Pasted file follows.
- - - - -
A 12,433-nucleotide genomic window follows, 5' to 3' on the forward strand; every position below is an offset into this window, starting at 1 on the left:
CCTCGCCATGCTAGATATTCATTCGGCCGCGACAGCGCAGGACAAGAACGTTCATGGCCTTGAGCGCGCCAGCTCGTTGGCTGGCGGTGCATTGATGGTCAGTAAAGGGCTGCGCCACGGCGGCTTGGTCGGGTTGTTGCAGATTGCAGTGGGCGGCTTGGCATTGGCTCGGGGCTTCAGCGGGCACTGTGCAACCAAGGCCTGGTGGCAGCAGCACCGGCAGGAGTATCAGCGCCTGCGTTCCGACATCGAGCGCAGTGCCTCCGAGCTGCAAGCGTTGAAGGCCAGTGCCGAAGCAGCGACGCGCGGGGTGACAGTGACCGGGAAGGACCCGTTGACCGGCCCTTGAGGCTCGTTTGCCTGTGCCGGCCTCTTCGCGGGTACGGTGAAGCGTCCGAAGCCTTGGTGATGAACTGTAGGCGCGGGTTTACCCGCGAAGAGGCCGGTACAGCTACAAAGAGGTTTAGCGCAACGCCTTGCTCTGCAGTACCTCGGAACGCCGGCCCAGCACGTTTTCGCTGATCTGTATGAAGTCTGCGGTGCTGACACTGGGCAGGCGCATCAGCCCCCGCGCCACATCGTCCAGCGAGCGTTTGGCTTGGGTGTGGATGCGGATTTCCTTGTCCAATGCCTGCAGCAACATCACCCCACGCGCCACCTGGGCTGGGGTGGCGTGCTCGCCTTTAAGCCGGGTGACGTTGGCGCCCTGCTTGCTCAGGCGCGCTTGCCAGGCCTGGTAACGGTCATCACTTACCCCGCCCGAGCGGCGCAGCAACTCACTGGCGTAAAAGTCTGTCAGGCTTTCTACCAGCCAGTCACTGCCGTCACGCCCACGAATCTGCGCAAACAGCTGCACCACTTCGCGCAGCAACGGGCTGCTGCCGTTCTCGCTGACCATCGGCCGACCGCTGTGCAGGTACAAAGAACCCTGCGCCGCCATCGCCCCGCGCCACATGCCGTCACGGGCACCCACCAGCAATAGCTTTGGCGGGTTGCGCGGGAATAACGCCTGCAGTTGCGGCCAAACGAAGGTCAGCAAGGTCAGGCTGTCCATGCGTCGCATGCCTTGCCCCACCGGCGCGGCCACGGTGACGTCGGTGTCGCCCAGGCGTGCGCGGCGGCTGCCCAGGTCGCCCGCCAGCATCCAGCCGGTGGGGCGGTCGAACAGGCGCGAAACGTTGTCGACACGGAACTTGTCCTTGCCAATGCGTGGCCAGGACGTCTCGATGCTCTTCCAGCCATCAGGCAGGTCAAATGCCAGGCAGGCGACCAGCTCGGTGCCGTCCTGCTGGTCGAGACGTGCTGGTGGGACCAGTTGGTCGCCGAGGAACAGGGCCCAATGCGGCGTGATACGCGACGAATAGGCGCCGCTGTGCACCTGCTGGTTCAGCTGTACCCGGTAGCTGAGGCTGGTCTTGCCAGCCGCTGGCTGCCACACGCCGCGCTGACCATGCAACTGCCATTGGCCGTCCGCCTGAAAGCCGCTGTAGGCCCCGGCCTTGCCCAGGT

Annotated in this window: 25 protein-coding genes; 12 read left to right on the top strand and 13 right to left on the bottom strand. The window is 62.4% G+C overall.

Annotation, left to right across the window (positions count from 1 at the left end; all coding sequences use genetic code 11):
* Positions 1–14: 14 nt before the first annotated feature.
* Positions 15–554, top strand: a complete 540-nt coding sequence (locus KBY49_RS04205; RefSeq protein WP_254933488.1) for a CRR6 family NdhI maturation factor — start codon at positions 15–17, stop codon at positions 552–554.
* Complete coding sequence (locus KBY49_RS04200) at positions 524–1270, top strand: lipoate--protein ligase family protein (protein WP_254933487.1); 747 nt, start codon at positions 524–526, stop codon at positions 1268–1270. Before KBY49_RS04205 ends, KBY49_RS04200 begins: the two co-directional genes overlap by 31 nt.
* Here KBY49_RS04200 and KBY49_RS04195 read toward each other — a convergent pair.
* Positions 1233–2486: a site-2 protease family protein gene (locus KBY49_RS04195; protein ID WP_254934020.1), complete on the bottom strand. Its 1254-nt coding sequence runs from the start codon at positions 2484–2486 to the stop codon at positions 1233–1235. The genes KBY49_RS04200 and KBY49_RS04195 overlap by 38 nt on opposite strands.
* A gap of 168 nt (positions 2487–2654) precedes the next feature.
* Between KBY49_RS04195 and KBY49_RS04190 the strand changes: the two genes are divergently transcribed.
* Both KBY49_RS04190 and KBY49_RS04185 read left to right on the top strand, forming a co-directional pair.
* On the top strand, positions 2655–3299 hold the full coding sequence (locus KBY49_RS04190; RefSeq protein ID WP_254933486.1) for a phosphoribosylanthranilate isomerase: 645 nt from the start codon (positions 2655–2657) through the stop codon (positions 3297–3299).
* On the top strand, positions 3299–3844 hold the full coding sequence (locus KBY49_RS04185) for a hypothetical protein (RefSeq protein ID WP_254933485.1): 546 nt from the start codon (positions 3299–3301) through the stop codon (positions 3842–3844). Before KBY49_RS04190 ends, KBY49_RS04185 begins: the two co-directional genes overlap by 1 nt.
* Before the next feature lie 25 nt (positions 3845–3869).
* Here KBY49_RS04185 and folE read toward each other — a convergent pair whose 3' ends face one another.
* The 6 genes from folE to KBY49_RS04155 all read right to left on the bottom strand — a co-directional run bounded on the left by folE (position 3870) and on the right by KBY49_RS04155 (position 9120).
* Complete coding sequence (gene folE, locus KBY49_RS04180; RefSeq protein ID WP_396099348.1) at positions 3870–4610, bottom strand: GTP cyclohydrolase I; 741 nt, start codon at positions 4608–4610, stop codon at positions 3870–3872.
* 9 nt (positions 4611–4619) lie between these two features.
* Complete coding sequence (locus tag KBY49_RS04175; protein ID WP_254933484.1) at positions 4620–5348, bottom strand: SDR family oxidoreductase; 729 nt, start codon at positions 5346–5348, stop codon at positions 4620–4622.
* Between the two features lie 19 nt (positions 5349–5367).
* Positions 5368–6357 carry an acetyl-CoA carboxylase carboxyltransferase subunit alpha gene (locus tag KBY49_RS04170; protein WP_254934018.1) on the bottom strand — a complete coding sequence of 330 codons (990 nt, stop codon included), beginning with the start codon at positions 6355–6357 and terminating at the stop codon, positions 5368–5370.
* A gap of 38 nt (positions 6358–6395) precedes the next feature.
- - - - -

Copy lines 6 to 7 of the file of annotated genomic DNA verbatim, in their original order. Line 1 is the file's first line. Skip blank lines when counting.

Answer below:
* Positions 15–554, top strand: a complete 540-nt coding sequence (locus KBY49_RS04205; RefSeq protein WP_254933488.1) for a CRR6 family NdhI maturation factor — start codon at positions 15–17, stop codon at positions 552–554.
* Complete coding sequence (locus KBY49_RS04200) at positions 524–1270, top strand: lipoate--protein ligase family protein (protein WP_254933487.1); 747 nt, start codon at positions 524–526, stop codon at positions 1268–1270. Before KBY49_RS04205 ends, KBY49_RS04200 begins: the two co-directional genes overlap by 31 nt.